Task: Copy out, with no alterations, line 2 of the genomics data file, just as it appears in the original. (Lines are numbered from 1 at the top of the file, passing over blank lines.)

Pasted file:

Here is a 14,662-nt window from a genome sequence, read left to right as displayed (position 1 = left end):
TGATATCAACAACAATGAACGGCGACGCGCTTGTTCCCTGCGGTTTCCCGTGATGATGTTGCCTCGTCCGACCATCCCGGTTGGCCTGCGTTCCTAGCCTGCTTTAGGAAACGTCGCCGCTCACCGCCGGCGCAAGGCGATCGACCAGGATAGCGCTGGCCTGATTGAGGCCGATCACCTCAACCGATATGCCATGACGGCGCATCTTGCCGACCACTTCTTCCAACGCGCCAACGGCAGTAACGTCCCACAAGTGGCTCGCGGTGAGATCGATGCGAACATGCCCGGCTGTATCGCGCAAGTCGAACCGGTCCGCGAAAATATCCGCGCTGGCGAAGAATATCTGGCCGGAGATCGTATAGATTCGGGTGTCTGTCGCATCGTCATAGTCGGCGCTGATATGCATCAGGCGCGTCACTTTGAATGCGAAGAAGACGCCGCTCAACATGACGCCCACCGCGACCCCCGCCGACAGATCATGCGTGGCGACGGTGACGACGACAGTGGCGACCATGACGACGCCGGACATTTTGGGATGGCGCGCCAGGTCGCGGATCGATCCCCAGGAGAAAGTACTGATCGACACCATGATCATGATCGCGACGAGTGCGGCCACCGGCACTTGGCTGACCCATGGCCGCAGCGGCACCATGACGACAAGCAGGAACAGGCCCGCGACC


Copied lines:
TGATATCAACAACAATGAACGGCGACGCGCTTGTTCCCTGCGGTTTCCCGTGATGATGTTGCCTCGTCCGACCATCCCGGTTGGCCTGCGTTCCTAGCCTGCTTTAGGAAACGTCGCCGCTCACCGCCGGCGCAAGGCGATCGACCAGGATAGCGCTGGCCTGATTGAGGCCGATCACCTCAACCGATATGCCATGACGGCGCATCTTGCCGACCACTTCTTCCAACGCGCCAACGGCAGTAACGTCCCACAAGTGGCTCGCGGTGAGATCGATGCGAACATGCCCGGCTGTATCGCGCAAGTCGAACCGGTCCGCGAAAATATCCGCGCTGGCGAAGAATATCTGGCCGGAGATCGTATAGATTCGGGTGTCTGTCGCATCGTCATAGTCGGCGCTGATATGCATCAGGCGCGTCACTTTGAATGCGAAGAAGACGCCGCTCAACATGACGCCCACCGCGACCCCCGCCGACAGATCATGCGTGGCGACGGTGACGACGACAGTGGCGACCATGACGACGCCGGACATTTTGGGATGGCGCGCCAGGTCGCGGATCGATCCCCAGGAGAAAGTACTGATCGACACCATGATCATGATCGCGACGAGTGCGGCCACCGGCACTTGGCTGACCCATGGCCGCAGCGGCACCATGACGACAAGCAGGAACAGGCCCGCGACC